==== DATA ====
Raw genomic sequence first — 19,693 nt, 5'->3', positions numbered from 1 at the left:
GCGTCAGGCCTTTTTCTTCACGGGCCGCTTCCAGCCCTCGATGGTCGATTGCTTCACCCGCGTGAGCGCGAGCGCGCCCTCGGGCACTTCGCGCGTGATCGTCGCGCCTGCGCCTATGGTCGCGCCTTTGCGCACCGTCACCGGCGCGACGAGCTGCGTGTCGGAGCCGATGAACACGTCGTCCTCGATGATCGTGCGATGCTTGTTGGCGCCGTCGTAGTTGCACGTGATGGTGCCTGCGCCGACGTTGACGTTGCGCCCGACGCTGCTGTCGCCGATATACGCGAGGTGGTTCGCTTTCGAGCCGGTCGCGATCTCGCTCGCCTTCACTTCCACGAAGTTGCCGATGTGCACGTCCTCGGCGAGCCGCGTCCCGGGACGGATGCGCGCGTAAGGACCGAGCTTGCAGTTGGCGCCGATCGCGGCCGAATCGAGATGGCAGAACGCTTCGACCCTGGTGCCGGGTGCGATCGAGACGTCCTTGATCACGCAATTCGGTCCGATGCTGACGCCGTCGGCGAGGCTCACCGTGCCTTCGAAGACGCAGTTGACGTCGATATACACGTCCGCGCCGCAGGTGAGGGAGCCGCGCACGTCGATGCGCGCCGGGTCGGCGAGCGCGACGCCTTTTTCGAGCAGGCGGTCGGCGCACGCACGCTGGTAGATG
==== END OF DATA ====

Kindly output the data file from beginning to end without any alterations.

Raw genomic sequence first — 19,693 nt, 5'->3', positions numbered from 1 at the left:
GCGTCAGGCCTTTTTCTTCACGGGCCGCTTCCAGCCCTCGATGGTCGATTGCTTCACCCGCGTGAGCGCGAGCGCGCCCTCGGGCACTTCGCGCGTGATCGTCGCGCCTGCGCCTATGGTCGCGCCTTTGCGCACCGTCACCGGCGCGACGAGCTGCGTGTCGGAGCCGATGAACACGTCGTCCTCGATGATCGTGCGATGCTTGTTGGCGCCGTCGTAGTTGCACGTGATGGTGCCTGCGCCGACGTTGACGTTGCGCCCGACGCTGCTGTCGCCGATATACGCGAGGTGGTTCGCTTTCGAGCCGGTCGCGATCTCGCTCGCCTTCACTTCCACGAAGTTGCCGATGTGCACGTCCTCGGCGAGCCGCGTCCCGGGACGGATGCGCGCGTAAGGACCGAGCTTGCAGTTGGCGCCGATCGCGGCCGAATCGAGATGGCAGAACGCTTCGACCCTGGTGCCGGGTGCGATCGAGACGTCCTTGATCACGCAATTCGGTCCGATGCTGACGCCGTCGGCGAGGCTCACCGTGCCTTCGAAGACGCAGTTGACGTCGATATACACGTCCGCGCCGCAGGTGAGGGAGCCGCGCACGTCGATGCGCGCCGGGTCGGCGAGCGCGACGCCTTTTTCGAGCAGGCGGTCGGCGCACGCACGCTGGTAGATG